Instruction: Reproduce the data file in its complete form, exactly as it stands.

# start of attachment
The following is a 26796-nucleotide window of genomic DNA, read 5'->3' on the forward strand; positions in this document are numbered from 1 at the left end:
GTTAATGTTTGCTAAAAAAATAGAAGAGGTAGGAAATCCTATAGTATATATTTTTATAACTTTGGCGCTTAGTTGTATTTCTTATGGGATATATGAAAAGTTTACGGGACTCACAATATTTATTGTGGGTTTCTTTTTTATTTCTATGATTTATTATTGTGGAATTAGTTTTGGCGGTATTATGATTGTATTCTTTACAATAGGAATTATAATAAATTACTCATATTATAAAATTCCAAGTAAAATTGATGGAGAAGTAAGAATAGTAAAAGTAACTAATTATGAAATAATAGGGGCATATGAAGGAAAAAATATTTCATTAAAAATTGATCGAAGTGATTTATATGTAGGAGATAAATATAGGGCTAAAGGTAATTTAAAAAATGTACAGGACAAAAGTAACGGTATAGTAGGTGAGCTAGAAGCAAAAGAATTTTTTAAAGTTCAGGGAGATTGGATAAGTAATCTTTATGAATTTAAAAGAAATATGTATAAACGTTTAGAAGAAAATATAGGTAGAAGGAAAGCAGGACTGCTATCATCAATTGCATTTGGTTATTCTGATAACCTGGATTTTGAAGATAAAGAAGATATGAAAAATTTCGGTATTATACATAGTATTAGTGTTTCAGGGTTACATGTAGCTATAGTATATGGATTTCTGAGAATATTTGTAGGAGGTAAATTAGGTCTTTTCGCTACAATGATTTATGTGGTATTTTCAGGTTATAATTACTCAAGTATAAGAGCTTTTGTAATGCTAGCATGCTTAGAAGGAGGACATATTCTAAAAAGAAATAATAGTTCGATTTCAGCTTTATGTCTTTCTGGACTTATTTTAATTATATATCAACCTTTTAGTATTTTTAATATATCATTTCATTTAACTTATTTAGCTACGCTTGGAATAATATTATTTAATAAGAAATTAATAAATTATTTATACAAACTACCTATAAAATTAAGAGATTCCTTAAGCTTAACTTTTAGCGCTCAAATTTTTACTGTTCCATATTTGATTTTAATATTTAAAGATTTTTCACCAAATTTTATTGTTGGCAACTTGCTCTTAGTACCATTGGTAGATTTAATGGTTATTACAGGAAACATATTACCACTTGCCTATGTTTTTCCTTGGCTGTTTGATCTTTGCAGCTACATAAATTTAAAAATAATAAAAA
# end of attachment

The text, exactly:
The following is a 26796-nucleotide window of genomic DNA, read 5'->3' on the forward strand; positions in this document are numbered from 1 at the left end:
GTTAATGTTTGCTAAAAAAATAGAAGAGGTAGGAAATCCTATAGTATATATTTTTATAACTTTGGCGCTTAGTTGTATTTCTTATGGGATATATGAAAAGTTTACGGGACTCACAATATTTATTGTGGGTTTCTTTTTTATTTCTATGATTTATTATTGTGGAATTAGTTTTGGCGGTATTATGATTGTATTCTTTACAATAGGAATTATAATAAATTACTCATATTATAAAATTCCAAGTAAAATTGATGGAGAAGTAAGAATAGTAAAAGTAACTAATTATGAAATAATAGGGGCATATGAAGGAAAAAATATTTCATTAAAAATTGATCGAAGTGATTTATATGTAGGAGATAAATATAGGGCTAAAGGTAATTTAAAAAATGTACAGGACAAAAGTAACGGTATAGTAGGTGAGCTAGAAGCAAAAGAATTTTTTAAAGTTCAGGGAGATTGGATAAGTAATCTTTATGAATTTAAAAGAAATATGTATAAACGTTTAGAAGAAAATATAGGTAGAAGGAAAGCAGGACTGCTATCATCAATTGCATTTGGTTATTCTGATAACCTGGATTTTGAAGATAAAGAAGATATGAAAAATTTCGGTATTATACATAGTATTAGTGTTTCAGGGTTACATGTAGCTATAGTATATGGATTTCTGAGAATATTTGTAGGAGGTAAATTAGGTCTTTTCGCTACAATGATTTATGTGGTATTTTCAGGTTATAATTACTCAAGTATAAGAGCTTTTGTAATGCTAGCATGCTTAGAAGGAGGACATATTCTAAAAAGAAATAATAGTTCGATTTCAGCTTTATGTCTTTCTGGACTTATTTTAATTATATATCAACCTTTTAGTATTTTTAATATATCATTTCATTTAACTTATTTAGCTACGCTTGGAATAATATTATTTAATAAGAAATTAATAAATTATTTATACAAACTACCTATAAAATTAAGAGATTCCTTAAGCTTAACTTTTAGCGCTCAAATTTTTACTGTTCCATATTTGATTTTAATATTTAAAGATTTTTCACCAAATTTTATTGTTGGCAACTTGCTCTTAGTACCATTGGTAGATTTAATGGTTATTACAGGAAACATATTACCACTTGCCTATGTTTTTCCTTGGCTGTTTGATCTTTGCAGCTACATAAATTTAAAAATAATAAAAA